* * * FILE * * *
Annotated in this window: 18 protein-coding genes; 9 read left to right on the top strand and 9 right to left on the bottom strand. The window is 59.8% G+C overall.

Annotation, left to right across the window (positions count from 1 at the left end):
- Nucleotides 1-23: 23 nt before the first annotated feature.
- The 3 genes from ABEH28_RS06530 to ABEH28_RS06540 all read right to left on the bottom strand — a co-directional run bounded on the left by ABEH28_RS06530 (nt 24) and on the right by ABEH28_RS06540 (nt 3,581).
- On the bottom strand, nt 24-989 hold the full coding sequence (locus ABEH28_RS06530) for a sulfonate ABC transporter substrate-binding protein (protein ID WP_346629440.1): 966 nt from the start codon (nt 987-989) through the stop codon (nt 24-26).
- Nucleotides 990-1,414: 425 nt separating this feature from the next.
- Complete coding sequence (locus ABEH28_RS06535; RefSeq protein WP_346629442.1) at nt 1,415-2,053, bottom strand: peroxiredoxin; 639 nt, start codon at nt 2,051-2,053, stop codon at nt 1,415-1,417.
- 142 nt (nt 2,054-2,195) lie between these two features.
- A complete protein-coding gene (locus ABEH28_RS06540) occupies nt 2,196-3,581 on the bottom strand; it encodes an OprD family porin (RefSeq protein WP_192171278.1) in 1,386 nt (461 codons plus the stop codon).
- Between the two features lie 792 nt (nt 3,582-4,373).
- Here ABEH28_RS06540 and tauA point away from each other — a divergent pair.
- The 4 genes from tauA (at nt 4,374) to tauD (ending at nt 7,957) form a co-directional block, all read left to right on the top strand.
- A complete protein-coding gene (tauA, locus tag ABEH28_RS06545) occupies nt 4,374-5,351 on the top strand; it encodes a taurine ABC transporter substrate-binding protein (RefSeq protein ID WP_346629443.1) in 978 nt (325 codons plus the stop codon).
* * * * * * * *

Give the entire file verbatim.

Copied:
Annotated in this window: 18 protein-coding genes; 9 read left to right on the top strand and 9 right to left on the bottom strand. The window is 59.8% G+C overall.

Annotation, left to right across the window (positions count from 1 at the left end):
- Nucleotides 1-23: 23 nt before the first annotated feature.
- The 3 genes from ABEH28_RS06530 to ABEH28_RS06540 all read right to left on the bottom strand — a co-directional run bounded on the left by ABEH28_RS06530 (nt 24) and on the right by ABEH28_RS06540 (nt 3,581).
- On the bottom strand, nt 24-989 hold the full coding sequence (locus ABEH28_RS06530) for a sulfonate ABC transporter substrate-binding protein (protein ID WP_346629440.1): 966 nt from the start codon (nt 987-989) through the stop codon (nt 24-26).
- Nucleotides 990-1,414: 425 nt separating this feature from the next.
- Complete coding sequence (locus ABEH28_RS06535; RefSeq protein WP_346629442.1) at nt 1,415-2,053, bottom strand: peroxiredoxin; 639 nt, start codon at nt 2,051-2,053, stop codon at nt 1,415-1,417.
- 142 nt (nt 2,054-2,195) lie between these two features.
- A complete protein-coding gene (locus ABEH28_RS06540) occupies nt 2,196-3,581 on the bottom strand; it encodes an OprD family porin (RefSeq protein WP_192171278.1) in 1,386 nt (461 codons plus the stop codon).
- Between the two features lie 792 nt (nt 3,582-4,373).
- Here ABEH28_RS06540 and tauA point away from each other — a divergent pair.
- The 4 genes from tauA (at nt 4,374) to tauD (ending at nt 7,957) form a co-directional block, all read left to right on the top strand.
- A complete protein-coding gene (tauA, locus tag ABEH28_RS06545) occupies nt 4,374-5,351 on the top strand; it encodes a taurine ABC transporter substrate-binding protein (RefSeq protein ID WP_346629443.1) in 978 nt (325 codons plus the stop codon).